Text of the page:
#5 The Northern Ireland protocol could be a template for independent Scotland
Because Ireland is now in the EU and Northern Ireland is not, the UK and Ireland agreed on the Northern Irish protocol. This is supported by governments in Washington, Brussels, Dublin and Belfast. The First Minister Elect of Northern Ireland Michelle O’Neill is on a trip to Washington meeting US Government representatives, and gave a hard-hitting interview to CNN, defending the protocol. She said:
"Who wouldn't want the access that we now have to both markets, to the EU and the British markets?"
The protocol has been adjusted in various ways, but it is working for the Northern Irish economy which is growing faster than the UK. While Scotland suffers all the harms and blocks of Brexit, Northern Ireland can trade freely with the EU and also, for the most part, with the UK.
All of the effort that has gone into streamlining border checks for goods traded across the EU’s border with the UK demonstrate how this could effectively happen with Scotland. It may be that the real reason that the UK government wants to tear it up is not to pander to the Democratic Unionist Party but to prevent the protocol showing that independence for Scotland as with the protocol in Northern Ireland could result in relatively few border checks, and those for goods only, not for people. Despite Brexit, both Northern Ireland and Ireland continue to be part of the Common Travel Zone with the UK.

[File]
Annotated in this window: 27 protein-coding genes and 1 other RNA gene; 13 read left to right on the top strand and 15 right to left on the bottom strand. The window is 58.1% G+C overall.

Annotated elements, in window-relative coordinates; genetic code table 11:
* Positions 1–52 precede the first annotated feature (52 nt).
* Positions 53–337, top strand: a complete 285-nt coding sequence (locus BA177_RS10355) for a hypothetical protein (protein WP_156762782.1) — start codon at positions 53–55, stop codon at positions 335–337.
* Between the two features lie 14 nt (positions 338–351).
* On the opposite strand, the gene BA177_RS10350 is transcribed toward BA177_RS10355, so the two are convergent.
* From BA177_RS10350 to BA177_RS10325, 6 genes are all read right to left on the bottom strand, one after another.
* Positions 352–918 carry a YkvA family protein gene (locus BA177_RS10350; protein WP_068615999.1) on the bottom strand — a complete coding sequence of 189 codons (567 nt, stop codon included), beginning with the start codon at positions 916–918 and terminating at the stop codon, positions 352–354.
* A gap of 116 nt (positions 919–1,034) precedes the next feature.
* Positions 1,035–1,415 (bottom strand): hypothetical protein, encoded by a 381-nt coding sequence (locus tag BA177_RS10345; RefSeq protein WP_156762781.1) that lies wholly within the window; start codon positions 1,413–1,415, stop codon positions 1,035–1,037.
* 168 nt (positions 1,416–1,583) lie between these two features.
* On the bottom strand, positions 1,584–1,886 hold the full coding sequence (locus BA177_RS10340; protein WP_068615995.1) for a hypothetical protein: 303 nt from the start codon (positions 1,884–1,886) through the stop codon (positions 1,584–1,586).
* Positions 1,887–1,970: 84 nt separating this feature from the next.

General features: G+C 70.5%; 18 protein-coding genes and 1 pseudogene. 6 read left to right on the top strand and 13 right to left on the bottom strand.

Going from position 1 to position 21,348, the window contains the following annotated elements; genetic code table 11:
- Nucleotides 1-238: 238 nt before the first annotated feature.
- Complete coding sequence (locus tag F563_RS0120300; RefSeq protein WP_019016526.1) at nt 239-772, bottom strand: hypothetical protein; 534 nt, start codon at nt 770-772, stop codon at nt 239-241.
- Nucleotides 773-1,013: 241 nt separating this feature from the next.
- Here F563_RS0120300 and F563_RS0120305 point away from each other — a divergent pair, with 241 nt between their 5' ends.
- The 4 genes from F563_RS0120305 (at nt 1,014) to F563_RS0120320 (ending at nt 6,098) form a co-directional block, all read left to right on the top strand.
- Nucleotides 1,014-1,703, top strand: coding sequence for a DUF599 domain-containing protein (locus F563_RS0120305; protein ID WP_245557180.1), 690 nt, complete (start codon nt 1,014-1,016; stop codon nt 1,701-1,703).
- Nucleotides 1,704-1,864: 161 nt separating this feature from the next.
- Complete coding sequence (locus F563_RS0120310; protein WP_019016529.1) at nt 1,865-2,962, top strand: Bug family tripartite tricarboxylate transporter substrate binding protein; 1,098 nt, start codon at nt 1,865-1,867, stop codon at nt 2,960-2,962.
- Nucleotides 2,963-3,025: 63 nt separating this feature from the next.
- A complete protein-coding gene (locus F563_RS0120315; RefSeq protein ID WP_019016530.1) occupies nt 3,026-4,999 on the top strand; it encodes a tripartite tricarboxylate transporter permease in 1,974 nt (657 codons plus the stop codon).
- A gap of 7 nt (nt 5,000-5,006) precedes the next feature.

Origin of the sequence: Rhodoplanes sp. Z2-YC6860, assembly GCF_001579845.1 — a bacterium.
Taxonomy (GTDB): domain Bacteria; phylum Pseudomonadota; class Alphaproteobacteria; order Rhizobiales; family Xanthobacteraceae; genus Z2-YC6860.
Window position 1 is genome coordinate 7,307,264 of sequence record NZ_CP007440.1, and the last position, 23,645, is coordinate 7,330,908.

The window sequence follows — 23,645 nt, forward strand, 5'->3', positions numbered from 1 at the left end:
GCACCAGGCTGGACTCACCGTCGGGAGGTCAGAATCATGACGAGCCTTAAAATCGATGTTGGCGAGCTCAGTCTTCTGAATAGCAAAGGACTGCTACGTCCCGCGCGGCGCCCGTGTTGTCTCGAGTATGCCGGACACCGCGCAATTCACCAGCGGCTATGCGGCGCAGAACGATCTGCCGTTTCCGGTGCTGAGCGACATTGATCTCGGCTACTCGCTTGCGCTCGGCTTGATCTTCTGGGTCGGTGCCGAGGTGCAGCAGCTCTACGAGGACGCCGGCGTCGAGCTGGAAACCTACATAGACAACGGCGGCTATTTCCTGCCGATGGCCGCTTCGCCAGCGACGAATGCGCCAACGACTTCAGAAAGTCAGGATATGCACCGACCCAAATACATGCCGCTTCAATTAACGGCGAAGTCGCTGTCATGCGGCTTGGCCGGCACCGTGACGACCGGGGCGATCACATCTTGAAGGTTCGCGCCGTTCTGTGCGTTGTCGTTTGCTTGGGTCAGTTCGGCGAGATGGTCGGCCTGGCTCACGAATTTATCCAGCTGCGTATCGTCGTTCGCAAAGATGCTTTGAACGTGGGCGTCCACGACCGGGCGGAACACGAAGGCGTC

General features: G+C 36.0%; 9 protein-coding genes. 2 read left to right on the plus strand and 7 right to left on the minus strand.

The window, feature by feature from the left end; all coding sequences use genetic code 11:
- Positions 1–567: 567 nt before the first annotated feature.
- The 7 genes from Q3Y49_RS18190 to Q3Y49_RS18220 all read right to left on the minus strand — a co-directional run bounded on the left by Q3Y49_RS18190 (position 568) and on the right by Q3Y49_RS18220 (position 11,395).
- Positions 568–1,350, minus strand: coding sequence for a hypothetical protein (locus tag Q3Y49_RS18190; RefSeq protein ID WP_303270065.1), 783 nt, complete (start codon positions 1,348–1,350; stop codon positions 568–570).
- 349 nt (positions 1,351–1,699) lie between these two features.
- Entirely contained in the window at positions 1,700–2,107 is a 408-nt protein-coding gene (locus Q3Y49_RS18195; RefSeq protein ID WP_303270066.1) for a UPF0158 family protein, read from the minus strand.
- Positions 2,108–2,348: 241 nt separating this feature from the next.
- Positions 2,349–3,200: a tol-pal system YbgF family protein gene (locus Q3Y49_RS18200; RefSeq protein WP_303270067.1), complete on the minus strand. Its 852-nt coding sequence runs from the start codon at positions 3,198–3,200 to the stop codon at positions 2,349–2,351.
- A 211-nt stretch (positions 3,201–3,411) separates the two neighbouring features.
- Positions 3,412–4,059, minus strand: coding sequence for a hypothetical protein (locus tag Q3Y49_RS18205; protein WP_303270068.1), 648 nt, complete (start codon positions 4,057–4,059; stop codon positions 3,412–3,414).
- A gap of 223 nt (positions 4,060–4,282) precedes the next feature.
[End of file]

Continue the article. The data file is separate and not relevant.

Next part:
Scotland was a member of the EU for more than four decades. Most of its laws are compatible with EU statute; it shares the values of rule of law, support for human rights and cooperation. Every single council area in Scotland voted to remain in the EU - it was a strong and unified voice. Despite that, the UK decided to pursue the hard Brexit sought by a factional government.
Scotland can be confident that returning to EU membership will be straightforward and should take less than three years. The process of accession could begin while Scotland is still negotiating the detail of its independence from the UK Government.